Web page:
Speed and accuracy trade-offs for modern convolutional object detectors

Anoop Korattikara
Chen Sun
Ian Fischer
Menglong Zhu
Sergio Guadarrama
Vivek Rathod
Yang Song
Zbigniew Wojna
CVPR 2017, Honolulu, Hawaii(2017)
Google Scholar


The goal of this paper is to serve as a guide for selecting a detection architecture that achieves the right speed/memory/accuracy balance for a given application and platform. To this end we investigate various ways to trade accuracy for speed and memory usage in modern convolutional object detection systems. A number of successful systems have been proposed in recent years, but apples-to-apples comparisons are difficult due to different base feature extractors (e.g., VGG, Residual Networks), different default image resolutions, as well as different hardware and software platforms. We present a unified implementation of the Faster R-CNN~\cite{ren2015faster}, R-FCN~\cite{dai2016r} and SSD~\cite{liu2015ssd} systems, which we view as ``meta-architectures'' and trace out the speed/accuracy trade-off curve created by using alternative feature extractors and varying other critical parameters such as image size within each of these meta-architectures. On one extreme end of this spectrum where speed and memory are critical, we present a detector that runs at over 50 frames per second and can be deployed on a mobile device. On the opposite end in which accuracy is critical, we present a detector that achieves state-of-the-art performance measured on the COCO detection task.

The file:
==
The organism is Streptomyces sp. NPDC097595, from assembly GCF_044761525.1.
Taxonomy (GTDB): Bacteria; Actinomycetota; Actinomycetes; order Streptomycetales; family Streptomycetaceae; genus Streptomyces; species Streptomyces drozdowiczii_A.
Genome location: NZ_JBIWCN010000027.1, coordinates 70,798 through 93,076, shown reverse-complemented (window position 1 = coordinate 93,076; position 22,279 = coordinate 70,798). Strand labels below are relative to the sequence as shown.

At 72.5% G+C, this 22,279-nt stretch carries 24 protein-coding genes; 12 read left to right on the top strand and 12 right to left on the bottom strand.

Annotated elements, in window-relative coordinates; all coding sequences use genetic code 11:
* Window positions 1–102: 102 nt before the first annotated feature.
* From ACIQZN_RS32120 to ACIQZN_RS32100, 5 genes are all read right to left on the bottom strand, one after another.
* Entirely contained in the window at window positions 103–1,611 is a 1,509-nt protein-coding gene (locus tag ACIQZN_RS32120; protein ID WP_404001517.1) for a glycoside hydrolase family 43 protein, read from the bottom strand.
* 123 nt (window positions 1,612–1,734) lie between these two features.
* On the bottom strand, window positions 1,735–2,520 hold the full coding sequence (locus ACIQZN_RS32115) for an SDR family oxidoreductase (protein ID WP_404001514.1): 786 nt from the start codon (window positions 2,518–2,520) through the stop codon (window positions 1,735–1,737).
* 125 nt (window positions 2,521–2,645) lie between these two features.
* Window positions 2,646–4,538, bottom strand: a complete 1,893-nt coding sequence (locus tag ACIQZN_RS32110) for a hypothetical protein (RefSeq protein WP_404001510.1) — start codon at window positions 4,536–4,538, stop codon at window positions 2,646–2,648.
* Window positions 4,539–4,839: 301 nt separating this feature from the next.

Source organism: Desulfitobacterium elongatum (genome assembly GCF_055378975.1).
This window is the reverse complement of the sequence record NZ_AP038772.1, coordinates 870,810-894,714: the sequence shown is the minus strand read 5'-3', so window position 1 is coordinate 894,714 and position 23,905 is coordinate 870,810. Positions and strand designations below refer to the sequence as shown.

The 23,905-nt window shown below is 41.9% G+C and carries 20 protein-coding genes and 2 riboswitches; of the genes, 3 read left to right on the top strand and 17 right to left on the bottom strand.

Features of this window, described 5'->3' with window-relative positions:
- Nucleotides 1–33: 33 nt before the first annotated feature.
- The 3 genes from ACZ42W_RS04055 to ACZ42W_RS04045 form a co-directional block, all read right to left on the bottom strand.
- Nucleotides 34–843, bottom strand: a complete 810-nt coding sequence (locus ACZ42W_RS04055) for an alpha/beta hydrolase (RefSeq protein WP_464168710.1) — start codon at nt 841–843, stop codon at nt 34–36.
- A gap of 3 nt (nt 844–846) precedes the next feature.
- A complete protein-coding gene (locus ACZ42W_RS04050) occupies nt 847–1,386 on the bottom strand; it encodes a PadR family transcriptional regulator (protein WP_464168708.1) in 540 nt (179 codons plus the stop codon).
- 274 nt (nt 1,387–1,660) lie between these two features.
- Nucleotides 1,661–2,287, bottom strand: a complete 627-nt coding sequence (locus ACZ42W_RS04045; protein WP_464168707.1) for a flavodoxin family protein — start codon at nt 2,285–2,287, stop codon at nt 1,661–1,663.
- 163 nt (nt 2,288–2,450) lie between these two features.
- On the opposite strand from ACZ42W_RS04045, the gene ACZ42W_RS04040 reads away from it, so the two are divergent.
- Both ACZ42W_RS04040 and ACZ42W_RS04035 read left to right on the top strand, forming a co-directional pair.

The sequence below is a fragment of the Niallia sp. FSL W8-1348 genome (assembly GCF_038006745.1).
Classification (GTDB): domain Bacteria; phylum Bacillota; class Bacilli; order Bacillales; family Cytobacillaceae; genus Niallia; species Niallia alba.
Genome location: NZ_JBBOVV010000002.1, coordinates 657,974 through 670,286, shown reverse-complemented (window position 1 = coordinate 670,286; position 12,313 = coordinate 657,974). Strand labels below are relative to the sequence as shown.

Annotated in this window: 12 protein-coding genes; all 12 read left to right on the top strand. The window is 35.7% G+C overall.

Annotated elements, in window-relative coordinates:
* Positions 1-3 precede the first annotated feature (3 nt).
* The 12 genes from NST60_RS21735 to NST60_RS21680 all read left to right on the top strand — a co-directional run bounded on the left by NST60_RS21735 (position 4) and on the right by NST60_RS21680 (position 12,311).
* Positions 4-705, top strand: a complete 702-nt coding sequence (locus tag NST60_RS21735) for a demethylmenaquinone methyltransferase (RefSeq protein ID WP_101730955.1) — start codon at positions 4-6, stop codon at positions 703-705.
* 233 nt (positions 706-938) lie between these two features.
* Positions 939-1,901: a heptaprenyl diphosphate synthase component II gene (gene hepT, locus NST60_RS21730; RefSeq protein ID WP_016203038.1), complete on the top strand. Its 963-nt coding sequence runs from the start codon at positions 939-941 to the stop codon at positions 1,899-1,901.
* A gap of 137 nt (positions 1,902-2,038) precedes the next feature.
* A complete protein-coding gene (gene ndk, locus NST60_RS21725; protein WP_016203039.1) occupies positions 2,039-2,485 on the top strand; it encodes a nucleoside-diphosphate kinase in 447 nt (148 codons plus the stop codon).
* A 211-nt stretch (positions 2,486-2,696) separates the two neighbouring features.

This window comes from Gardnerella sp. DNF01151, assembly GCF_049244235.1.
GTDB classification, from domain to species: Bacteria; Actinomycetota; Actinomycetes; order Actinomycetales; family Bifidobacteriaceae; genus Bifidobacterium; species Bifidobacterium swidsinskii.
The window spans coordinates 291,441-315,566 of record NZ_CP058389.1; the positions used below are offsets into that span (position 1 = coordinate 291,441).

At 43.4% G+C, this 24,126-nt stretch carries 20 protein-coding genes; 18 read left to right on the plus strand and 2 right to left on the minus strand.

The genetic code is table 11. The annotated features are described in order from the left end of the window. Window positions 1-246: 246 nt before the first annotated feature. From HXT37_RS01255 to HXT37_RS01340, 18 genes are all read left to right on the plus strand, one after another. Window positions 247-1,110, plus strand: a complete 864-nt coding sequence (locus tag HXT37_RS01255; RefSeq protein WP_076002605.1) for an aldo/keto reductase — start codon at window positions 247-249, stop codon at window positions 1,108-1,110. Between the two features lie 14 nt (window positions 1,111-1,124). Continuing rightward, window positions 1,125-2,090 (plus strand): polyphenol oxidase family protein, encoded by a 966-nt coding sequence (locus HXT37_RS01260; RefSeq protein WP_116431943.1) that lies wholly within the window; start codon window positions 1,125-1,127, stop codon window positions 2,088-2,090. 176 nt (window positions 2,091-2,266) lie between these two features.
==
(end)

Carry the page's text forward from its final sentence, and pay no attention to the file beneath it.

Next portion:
Research Areas